The Georgia Museum of Agriculture and Historic Village (GMA) always finds a way to bring fun and excitement to learning about history. The Folklife Festival was no exception as many traveled near and far on April 6 to learn about the rural heritage and the culture of South Georgia. The Folklife Festival was an all-day event starting at 9 a.m. and ended at 4 p.m.

     As with many of their events, spectators at the Folklife Festival were able to experience rural life in the nineteenth century through activities such as taking a ride on the Vulcan Steam train, sawmill demonstrations, pine needle basket weaving, and quilt square sewing demonstrations. The festival kicked off at 11 a.m. with the ceremonial firing of the Turpentine Still for the Historic Village’s annual turpentine distillation. Participants were able to get involved with this historic process, which is central to South Georgia’s cultural heritage.

     ABAC’s Forestry Club put on demonstrations throughout the day where they showcased a number of timber sports. The club also showed audiences how to debark and hew a tree, which allowed them to teach spectators about the forestry industry.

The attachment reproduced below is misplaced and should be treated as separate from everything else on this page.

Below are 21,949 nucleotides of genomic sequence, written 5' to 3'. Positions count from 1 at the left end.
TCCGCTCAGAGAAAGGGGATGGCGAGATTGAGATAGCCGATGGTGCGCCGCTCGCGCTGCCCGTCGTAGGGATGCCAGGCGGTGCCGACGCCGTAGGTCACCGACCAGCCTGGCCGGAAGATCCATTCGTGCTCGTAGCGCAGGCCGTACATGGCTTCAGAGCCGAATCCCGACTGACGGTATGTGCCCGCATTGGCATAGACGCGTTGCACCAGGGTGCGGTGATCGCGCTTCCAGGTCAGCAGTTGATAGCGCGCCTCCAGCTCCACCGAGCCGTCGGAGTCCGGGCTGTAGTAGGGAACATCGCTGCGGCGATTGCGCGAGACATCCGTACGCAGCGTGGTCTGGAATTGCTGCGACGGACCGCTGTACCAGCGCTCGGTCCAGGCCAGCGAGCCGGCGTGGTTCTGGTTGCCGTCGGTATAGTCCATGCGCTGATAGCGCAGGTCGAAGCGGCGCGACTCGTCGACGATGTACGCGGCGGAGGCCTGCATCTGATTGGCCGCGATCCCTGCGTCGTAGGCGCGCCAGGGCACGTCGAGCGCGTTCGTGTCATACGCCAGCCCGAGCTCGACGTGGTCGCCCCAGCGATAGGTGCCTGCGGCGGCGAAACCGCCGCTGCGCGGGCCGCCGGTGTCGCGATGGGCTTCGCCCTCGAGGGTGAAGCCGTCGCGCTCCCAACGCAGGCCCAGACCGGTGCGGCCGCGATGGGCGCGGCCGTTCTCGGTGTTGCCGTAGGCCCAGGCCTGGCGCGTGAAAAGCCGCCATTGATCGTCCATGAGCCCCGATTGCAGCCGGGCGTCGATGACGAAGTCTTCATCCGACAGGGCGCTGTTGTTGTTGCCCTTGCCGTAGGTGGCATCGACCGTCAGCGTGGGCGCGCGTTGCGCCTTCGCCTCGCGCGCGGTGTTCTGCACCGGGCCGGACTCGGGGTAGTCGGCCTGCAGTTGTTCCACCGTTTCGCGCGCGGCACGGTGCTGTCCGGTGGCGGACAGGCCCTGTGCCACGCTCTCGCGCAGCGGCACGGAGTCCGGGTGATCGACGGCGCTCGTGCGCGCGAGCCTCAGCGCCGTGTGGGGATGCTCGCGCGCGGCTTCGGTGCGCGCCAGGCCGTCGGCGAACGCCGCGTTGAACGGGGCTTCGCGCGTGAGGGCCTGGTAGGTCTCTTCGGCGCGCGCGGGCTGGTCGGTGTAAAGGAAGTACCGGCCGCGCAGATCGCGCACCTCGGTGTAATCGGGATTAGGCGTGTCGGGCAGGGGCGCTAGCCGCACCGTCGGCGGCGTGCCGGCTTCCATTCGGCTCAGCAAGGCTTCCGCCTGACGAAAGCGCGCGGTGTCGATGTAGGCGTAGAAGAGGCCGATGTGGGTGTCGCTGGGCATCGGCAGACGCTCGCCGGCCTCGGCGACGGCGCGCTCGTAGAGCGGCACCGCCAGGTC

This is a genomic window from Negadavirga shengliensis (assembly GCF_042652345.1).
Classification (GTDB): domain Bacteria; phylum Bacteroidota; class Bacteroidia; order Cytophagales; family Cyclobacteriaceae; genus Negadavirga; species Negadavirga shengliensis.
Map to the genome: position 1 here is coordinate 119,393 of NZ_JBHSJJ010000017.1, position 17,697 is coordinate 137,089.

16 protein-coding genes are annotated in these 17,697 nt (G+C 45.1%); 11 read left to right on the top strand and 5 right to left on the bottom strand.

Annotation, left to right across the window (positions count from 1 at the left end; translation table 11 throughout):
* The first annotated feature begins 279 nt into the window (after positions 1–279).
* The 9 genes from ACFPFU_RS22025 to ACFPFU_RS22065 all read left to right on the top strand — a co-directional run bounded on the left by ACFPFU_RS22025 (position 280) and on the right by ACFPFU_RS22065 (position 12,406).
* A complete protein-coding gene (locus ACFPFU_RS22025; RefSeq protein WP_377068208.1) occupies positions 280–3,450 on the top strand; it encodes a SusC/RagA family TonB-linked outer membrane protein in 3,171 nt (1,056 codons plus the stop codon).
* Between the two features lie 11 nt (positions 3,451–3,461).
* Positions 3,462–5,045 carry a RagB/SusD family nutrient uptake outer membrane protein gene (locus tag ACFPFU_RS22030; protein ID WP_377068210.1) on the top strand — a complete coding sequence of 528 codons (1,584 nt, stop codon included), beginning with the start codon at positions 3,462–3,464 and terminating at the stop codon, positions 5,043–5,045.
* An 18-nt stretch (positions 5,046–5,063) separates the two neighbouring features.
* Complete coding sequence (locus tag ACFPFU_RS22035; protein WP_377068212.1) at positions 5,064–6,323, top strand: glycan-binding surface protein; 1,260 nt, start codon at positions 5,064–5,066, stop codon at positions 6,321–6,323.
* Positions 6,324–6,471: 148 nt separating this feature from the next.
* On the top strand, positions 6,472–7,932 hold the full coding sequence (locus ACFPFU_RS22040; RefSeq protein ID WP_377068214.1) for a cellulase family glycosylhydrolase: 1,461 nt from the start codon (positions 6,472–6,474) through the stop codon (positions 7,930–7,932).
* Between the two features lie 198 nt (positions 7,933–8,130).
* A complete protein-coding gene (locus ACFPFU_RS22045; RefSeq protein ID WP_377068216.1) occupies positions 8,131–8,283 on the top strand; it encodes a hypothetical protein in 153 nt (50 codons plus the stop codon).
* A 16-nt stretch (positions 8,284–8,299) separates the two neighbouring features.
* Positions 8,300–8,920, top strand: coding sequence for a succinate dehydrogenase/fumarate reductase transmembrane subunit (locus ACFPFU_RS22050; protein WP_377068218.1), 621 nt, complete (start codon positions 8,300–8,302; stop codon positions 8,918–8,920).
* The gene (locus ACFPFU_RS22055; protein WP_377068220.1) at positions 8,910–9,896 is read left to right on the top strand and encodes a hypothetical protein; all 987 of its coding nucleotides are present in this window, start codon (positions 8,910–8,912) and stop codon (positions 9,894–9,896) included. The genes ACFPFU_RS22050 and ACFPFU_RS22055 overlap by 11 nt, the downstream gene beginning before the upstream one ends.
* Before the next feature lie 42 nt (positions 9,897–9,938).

Many art exhibits were included at the Folklife Festival. Among these were The Twisted Stitches exhibit in the Art Gallery created by textile artist Jimmy Gainey also known as “The Quilt King.” Gainey gave tours of his exhibit as he discussed his techniques.

     The American Legacy Quilt show took place at the Folklife Festival. The show was a product of the work between the Quilter’s Guild, museum curator Polly Huff and Charlotte Kleiman’s Communications 3100 class at ABAC.

     During the Folklife Festival, the Clyatt Cabin featured an exhibit offering a history lesson on the different types of art styles and materials that were used in the nineteenth century.

     Along with the multiple exhibits and demonstrations, guests were also able to enjoy purchasing fresh produce, honey, baked and canned goods, cheese and unique crafts from the Wiregrass Farmers Market. Museum guests also had the opportunity to relax and enjoy a concert by the bluegrass band Grassically Trained.

     Those that missed their chance to enjoy the Folklife Festival will have more opportunities to attend events by the GMA in the future as they are hosting their next event, History After Dark, on May 10.

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